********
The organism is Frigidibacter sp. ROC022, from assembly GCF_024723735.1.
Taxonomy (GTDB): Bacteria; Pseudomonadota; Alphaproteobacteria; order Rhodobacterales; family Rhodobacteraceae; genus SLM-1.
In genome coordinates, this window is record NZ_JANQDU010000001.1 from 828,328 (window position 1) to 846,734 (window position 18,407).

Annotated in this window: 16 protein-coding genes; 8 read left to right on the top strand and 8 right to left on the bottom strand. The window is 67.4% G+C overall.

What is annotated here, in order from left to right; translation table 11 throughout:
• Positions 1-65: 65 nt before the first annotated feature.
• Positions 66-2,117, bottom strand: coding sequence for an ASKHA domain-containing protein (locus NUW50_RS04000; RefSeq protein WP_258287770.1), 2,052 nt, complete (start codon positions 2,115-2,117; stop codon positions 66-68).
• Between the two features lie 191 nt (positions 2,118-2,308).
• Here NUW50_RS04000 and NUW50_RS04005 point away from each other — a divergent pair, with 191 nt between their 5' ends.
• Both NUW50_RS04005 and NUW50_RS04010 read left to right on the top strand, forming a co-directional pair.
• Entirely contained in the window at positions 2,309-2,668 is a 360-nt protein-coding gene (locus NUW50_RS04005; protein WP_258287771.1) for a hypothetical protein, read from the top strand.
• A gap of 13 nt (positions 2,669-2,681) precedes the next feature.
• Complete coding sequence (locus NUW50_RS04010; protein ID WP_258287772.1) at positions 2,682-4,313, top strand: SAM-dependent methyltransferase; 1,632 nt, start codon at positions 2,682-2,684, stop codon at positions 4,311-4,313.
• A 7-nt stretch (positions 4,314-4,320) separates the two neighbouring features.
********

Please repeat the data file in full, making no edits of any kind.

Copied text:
The organism is Frigidibacter sp. ROC022, from assembly GCF_024723735.1.
Taxonomy (GTDB): Bacteria; Pseudomonadota; Alphaproteobacteria; order Rhodobacterales; family Rhodobacteraceae; genus SLM-1.
In genome coordinates, this window is record NZ_JANQDU010000001.1 from 828,328 (window position 1) to 846,734 (window position 18,407).

Annotated in this window: 16 protein-coding genes; 8 read left to right on the top strand and 8 right to left on the bottom strand. The window is 67.4% G+C overall.

What is annotated here, in order from left to right; translation table 11 throughout:
• Positions 1-65: 65 nt before the first annotated feature.
• Positions 66-2,117, bottom strand: coding sequence for an ASKHA domain-containing protein (locus NUW50_RS04000; RefSeq protein WP_258287770.1), 2,052 nt, complete (start codon positions 2,115-2,117; stop codon positions 66-68).
• Between the two features lie 191 nt (positions 2,118-2,308).
• Here NUW50_RS04000 and NUW50_RS04005 point away from each other — a divergent pair, with 191 nt between their 5' ends.
• Both NUW50_RS04005 and NUW50_RS04010 read left to right on the top strand, forming a co-directional pair.
• Entirely contained in the window at positions 2,309-2,668 is a 360-nt protein-coding gene (locus NUW50_RS04005; protein WP_258287771.1) for a hypothetical protein, read from the top strand.
• A gap of 13 nt (positions 2,669-2,681) precedes the next feature.
• Complete coding sequence (locus NUW50_RS04010; protein ID WP_258287772.1) at positions 2,682-4,313, top strand: SAM-dependent methyltransferase; 1,632 nt, start codon at positions 2,682-2,684, stop codon at positions 4,311-4,313.
• A 7-nt stretch (positions 4,314-4,320) separates the two neighbouring features.